In fact, that’s the best way to guarantee that you’ll stay focused. That’s going to help you learn how to code faster, becoming confident and skilled enough to get that first developer job you want!
Final thoughts: What programming language should I learn?
The points discussed above should help you answer “What programming language should I learn?”.
What do you think? Did you find a few helpful points? Drop me a line in the comments below!
Here’s a summary of the points you can consider to decide which programming language to learn first:
- Know your “why” and set yourself a long-term goal
- Check the popularity
- Research past trends and future outlook
- Choose a beginner-friendly language
- Find out about salary prospects
The most important thing to keep in mind is that you should choose a programming language that you genuinely enjoy working with.
You should have fun while you’re learning and building your first programs.
Therefore, use the tips in this article as a general guideline for finding out more about your options.
If you love a language that’s not in the top 5, don’t worry about it. Just make sure you can create something useful with it and find out if there’s demand for it in the area you want to work in.
I know this topic is somewhat sensitive in the tech community and people have strong opinions about the best programming languages to learn. The more discussions you read online, the more confused you feel.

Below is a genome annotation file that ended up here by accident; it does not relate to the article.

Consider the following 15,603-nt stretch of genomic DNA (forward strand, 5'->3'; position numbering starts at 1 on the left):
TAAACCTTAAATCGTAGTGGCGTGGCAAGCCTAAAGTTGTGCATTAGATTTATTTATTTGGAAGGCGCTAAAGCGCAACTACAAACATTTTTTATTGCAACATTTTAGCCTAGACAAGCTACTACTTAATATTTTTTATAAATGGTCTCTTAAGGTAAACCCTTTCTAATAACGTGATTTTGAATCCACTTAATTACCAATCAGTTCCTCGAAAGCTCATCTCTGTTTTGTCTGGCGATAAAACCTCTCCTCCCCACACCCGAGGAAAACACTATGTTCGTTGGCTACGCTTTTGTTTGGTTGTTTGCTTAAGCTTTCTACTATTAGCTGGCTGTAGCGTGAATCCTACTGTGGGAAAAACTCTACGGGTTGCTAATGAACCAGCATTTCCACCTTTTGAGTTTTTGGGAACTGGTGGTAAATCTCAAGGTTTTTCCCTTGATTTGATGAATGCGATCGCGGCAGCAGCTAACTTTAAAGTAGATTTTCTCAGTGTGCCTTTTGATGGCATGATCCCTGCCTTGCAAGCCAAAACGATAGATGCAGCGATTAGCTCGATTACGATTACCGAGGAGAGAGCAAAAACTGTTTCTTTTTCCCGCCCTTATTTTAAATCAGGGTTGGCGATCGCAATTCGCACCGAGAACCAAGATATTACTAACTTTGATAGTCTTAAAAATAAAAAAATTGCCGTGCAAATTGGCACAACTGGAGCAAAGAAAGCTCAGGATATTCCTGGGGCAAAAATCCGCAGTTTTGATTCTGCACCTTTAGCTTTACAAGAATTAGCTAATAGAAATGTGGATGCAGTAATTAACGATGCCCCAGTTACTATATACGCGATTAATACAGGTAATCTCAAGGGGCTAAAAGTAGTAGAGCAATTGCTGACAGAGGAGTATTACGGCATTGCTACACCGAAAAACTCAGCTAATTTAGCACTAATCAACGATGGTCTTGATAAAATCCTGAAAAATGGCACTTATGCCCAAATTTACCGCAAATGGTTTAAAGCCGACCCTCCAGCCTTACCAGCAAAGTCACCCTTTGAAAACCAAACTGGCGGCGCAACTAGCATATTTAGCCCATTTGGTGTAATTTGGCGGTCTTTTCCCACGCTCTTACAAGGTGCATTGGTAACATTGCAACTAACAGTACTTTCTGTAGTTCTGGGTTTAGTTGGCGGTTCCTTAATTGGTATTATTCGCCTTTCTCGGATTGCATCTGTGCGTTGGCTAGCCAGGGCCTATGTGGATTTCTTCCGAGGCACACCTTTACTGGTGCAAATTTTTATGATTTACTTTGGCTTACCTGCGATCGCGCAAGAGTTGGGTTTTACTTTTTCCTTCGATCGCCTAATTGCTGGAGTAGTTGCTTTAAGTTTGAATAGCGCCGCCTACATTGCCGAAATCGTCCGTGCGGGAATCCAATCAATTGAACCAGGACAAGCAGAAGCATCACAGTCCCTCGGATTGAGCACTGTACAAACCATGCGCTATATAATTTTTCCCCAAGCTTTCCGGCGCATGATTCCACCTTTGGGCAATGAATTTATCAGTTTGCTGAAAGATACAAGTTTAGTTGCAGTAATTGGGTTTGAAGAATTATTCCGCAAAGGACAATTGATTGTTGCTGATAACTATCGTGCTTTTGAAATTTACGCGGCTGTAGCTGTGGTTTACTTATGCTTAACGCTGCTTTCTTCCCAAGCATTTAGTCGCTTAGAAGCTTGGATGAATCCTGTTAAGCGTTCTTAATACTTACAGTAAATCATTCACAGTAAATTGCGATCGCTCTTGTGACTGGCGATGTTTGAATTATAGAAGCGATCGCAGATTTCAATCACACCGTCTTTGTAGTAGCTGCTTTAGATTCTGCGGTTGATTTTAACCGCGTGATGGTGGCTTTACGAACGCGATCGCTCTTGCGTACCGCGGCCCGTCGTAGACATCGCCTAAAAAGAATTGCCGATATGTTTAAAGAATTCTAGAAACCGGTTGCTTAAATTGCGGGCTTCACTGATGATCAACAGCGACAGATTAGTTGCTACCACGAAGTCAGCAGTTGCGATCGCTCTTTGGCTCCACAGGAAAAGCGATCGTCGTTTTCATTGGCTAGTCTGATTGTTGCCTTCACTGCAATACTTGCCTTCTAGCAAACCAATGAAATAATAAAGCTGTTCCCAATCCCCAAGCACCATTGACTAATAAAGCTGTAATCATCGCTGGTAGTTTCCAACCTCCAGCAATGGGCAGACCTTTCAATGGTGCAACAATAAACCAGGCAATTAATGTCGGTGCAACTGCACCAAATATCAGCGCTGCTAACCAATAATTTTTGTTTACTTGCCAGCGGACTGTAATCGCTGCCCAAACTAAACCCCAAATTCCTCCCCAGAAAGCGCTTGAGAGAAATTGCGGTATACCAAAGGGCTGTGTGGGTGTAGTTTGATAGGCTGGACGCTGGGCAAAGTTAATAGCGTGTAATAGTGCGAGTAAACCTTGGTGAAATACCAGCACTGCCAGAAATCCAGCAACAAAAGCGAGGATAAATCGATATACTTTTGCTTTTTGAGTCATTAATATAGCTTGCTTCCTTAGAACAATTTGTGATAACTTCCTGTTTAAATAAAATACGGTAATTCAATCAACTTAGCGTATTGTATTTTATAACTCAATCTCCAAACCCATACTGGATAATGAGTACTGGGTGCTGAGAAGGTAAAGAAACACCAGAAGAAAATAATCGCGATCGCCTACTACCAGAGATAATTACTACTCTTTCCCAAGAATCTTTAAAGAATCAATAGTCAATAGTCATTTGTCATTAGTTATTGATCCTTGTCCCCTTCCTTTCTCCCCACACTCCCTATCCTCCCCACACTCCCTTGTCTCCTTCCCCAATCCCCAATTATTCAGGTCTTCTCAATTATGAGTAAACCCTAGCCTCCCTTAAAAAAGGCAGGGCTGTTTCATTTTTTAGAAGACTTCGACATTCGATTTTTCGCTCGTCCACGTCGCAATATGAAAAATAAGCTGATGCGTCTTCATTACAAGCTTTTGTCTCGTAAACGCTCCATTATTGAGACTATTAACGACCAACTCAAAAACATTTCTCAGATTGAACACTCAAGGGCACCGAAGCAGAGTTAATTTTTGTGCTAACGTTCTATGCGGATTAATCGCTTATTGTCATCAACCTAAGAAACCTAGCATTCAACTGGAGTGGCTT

However, don’t spend too much time with this question when you’re just starting out with coding.
It’s so easy to overthink how to make the best decision – but it can be easier than you think.
Here’s what you should do:
Start by figuring out why you want to learn how to code in the first place.
Then, set yourself a long-term goal for what you want to create and achieve with coding.
By then, you should already have narrowed down your choices to 2-3 popular programming languages. If you can’t decide which one to learn first, learn the basics of them all and pick the one you like the most.
To help you get started with setting your goals, head over to my post on how to start learning to code the right way from absolute scratch.
When you know which programming language to learn first, check out these websites to start learning for free.
Here are a few related articles you might want to read:
- 10 Reasons Why You Should Start an Online Coding Course
- 13 Easy Tips for Finishing Every Coding Course You Start
- Udemy Review: Can You Learn How to Code on Udemy?
If you liked this post about what programming language should I learn first, just drop me a line in the comments section!
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I’ll see you in the next post! Happy coding!